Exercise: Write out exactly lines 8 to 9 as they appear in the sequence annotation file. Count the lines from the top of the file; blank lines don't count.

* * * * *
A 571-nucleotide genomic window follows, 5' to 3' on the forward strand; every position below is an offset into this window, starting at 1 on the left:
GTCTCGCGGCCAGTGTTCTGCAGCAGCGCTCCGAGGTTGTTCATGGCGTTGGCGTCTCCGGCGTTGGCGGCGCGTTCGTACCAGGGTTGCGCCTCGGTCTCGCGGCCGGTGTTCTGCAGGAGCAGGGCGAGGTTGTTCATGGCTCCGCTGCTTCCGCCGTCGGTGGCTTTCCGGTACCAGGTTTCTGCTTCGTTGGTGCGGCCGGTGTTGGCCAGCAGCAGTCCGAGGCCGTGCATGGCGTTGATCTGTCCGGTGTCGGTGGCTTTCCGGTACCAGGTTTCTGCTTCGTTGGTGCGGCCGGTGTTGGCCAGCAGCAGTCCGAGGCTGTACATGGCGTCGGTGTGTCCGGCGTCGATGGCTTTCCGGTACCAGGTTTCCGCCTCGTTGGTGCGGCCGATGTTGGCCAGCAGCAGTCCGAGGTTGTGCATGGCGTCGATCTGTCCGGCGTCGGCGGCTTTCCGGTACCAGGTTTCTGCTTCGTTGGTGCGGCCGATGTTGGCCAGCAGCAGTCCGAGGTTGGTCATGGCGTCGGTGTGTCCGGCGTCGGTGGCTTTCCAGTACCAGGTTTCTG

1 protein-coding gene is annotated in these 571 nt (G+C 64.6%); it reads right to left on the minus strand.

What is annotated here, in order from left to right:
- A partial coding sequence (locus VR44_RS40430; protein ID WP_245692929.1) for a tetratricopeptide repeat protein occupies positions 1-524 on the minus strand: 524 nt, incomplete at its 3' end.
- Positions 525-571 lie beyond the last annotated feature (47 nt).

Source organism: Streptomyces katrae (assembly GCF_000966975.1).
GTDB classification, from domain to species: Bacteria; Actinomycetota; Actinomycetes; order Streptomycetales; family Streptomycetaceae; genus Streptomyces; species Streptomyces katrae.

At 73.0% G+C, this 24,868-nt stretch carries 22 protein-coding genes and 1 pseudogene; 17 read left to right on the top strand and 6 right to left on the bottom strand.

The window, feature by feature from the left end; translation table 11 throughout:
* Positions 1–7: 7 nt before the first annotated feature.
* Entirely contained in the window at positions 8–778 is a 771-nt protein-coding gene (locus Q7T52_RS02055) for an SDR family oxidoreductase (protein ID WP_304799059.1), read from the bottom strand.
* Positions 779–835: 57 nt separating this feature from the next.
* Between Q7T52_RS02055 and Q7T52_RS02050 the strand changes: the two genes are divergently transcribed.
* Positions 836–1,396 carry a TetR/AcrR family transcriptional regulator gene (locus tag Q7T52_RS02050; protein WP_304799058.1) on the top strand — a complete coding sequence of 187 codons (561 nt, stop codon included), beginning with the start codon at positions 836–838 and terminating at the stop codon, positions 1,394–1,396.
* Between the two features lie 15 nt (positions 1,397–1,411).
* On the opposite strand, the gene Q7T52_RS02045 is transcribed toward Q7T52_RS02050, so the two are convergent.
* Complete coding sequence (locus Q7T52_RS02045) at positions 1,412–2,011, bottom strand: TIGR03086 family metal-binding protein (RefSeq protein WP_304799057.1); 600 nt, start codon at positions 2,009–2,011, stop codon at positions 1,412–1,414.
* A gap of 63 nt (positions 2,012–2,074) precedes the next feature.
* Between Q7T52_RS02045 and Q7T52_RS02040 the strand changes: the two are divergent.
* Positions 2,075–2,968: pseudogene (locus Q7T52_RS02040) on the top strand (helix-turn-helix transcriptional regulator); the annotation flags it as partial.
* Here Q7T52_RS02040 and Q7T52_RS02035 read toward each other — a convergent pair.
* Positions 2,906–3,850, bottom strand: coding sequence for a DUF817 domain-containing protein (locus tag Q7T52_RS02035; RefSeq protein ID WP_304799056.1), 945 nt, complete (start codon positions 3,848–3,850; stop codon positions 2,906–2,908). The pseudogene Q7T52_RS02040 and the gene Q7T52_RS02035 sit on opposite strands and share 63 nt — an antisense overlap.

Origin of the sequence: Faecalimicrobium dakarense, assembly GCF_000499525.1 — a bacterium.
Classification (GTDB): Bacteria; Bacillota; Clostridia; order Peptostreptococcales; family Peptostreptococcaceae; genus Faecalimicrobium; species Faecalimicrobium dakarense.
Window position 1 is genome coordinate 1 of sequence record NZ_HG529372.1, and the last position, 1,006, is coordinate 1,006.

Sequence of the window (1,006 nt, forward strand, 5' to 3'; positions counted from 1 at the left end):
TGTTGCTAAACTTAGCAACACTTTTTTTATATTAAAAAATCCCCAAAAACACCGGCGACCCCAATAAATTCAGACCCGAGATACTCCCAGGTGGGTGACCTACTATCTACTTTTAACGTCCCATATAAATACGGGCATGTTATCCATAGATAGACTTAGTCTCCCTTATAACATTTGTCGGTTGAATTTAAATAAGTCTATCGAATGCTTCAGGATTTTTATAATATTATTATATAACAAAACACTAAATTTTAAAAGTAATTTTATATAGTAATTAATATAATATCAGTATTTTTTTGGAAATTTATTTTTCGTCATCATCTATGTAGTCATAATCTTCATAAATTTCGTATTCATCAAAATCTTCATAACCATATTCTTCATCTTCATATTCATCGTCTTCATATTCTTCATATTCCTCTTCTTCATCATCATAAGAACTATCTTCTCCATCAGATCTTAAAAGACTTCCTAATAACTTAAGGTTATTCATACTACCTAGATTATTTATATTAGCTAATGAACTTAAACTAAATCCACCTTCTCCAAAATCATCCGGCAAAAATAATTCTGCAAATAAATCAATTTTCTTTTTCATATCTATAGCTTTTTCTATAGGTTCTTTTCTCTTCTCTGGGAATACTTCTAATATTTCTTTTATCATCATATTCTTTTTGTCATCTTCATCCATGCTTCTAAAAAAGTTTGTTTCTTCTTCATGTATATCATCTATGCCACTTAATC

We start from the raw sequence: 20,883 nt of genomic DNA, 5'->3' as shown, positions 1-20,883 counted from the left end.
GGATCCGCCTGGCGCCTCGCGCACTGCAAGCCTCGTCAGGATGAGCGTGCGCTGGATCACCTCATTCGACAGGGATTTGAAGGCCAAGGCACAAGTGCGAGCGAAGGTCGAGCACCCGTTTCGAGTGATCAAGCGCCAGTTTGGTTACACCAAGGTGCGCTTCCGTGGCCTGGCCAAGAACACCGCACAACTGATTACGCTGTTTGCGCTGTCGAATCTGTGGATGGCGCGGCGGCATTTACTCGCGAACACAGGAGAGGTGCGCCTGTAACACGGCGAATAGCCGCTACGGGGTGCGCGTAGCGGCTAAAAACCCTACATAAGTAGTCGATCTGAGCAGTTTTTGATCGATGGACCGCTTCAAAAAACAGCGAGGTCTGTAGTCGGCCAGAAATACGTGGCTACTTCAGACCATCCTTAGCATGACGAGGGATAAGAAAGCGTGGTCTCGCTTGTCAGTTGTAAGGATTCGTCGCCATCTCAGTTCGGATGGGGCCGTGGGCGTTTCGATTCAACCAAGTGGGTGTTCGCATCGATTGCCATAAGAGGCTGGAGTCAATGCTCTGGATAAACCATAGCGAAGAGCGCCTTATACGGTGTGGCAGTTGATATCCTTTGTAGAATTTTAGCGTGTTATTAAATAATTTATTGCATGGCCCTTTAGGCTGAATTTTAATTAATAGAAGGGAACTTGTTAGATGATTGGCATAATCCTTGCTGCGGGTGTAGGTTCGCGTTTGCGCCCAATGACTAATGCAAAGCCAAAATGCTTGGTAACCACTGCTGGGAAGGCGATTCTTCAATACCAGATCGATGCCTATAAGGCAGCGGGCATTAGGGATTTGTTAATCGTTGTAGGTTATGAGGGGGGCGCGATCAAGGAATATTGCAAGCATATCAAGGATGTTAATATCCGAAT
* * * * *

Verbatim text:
GTDB classification, from domain to species: Bacteria; Actinomycetota; Actinomycetes; order Streptomycetales; family Streptomycetaceae; genus Streptomyces; species Streptomyces katrae.

At 73.0% G+C, this 24,868-nt stretch carries 22 protein-coding genes and 1 pseudogene; 17 read left to right on the top strand and 6 right to left on the bottom strand.